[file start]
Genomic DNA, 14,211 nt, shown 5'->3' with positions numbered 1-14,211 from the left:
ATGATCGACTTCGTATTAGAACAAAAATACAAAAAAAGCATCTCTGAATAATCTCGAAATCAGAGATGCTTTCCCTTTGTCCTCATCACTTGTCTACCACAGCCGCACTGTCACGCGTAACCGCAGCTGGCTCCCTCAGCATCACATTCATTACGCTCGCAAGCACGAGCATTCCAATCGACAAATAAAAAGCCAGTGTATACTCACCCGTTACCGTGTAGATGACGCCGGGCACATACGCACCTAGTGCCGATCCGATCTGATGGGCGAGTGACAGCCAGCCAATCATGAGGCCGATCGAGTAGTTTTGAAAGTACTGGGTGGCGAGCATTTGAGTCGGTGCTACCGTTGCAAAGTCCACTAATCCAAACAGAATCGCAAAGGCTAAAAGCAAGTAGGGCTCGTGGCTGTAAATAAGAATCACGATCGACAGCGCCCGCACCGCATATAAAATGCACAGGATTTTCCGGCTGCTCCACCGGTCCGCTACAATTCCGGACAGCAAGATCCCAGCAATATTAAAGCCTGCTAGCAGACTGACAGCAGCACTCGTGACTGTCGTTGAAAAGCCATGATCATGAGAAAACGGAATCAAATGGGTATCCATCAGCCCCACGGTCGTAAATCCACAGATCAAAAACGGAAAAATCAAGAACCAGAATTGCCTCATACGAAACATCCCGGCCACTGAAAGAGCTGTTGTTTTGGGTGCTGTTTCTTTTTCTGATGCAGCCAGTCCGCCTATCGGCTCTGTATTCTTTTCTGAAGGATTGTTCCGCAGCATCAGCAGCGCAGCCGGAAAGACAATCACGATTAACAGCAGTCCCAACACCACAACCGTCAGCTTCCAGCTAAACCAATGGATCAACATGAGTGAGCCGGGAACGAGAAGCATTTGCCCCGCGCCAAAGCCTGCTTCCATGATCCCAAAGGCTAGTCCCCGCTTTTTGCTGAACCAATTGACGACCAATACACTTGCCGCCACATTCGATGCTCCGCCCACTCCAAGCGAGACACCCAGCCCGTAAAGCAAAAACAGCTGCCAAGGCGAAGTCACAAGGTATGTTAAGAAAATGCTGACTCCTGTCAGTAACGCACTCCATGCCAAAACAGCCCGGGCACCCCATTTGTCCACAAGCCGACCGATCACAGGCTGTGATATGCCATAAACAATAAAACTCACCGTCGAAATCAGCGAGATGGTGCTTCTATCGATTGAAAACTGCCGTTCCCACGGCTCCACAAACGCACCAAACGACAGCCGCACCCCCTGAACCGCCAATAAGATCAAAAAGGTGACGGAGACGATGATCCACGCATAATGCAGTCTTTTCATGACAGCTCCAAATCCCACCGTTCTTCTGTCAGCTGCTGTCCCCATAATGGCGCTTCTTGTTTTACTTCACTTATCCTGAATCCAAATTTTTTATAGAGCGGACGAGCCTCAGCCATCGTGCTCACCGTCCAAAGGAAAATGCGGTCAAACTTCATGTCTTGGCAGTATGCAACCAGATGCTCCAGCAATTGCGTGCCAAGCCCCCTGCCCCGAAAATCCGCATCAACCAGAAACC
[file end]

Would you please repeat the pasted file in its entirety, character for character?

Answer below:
Genomic DNA, 14,211 nt, shown 5'->3' with positions numbered 1-14,211 from the left:
ATGATCGACTTCGTATTAGAACAAAAATACAAAAAAAGCATCTCTGAATAATCTCGAAATCAGAGATGCTTTCCCTTTGTCCTCATCACTTGTCTACCACAGCCGCACTGTCACGCGTAACCGCAGCTGGCTCCCTCAGCATCACATTCATTACGCTCGCAAGCACGAGCATTCCAATCGACAAATAAAAAGCCAGTGTATACTCACCCGTTACCGTGTAGATGACGCCGGGCACATACGCACCTAGTGCCGATCCGATCTGATGGGCGAGTGACAGCCAGCCAATCATGAGGCCGATCGAGTAGTTTTGAAAGTACTGGGTGGCGAGCATTTGAGTCGGTGCTACCGTTGCAAAGTCCACTAATCCAAACAGAATCGCAAAGGCTAAAAGCAAGTAGGGCTCGTGGCTGTAAATAAGAATCACGATCGACAGCGCCCGCACCGCATATAAAATGCACAGGATTTTCCGGCTGCTCCACCGGTCCGCTACAATTCCGGACAGCAAGATCCCAGCAATATTAAAGCCTGCTAGCAGACTGACAGCAGCACTCGTGACTGTCGTTGAAAAGCCATGATCATGAGAAAACGGAATCAAATGGGTATCCATCAGCCCCACGGTCGTAAATCCACAGATCAAAAACGGAAAAATCAAGAACCAGAATTGCCTCATACGAAACATCCCGGCCACTGAAAGAGCTGTTGTTTTGGGTGCTGTTTCTTTTTCTGATGCAGCCAGTCCGCCTATCGGCTCTGTATTCTTTTCTGAAGGATTGTTCCGCAGCATCAGCAGCGCAGCCGGAAAGACAATCACGATTAACAGCAGTCCCAACACCACAACCGTCAGCTTCCAGCTAAACCAATGGATCAACATGAGTGAGCCGGGAACGAGAAGCATTTGCCCCGCGCCAAAGCCTGCTTCCATGATCCCAAAGGCTAGTCCCCGCTTTTTGCTGAACCAATTGACGACCAATACACTTGCCGCCACATTCGATGCTCCGCCCACTCCAAGCGAGACACCCAGCCCGTAAAGCAAAAACAGCTGCCAAGGCGAAGTCACAAGGTATGTTAAGAAAATGCTGACTCCTGTCAGTAACGCACTCCATGCCAAAACAGCCCGGGCACCCCATTTGTCCACAAGCCGACCGATCACAGGCTGTGATATGCCATAAACAATAAAACTCACCGTCGAAATCAGCGAGATGGTGCTTCTATCGATTGAAAACTGCCGTTCCCACGGCTCCACAAACGCACCAAACGACAGCCGCACCCCCTGAACCGCCAATAAGATCAAAAAGGTGACGGAGACGATGATCCACGCATAATGCAGTCTTTTCATGACAGCTCCAAATCCCACCGTTCTTCTGTCAGCTGCTGTCCCCATAATGGCGCTTCTTGTTTTACTTCACTTATCCTGAATCCAAATTTTTTATAGAGCGGACGAGCCTCAGCCATCGTGCTCACCGTCCAAAGGAAAATGCGGTCAAACTTCATGTCTTGGCAGTATGCAACCAGATGCTCCAGCAATTGCGTGCCAAGCCCCCTGCCCCGAAAATCCGCATCAACCAGAAACC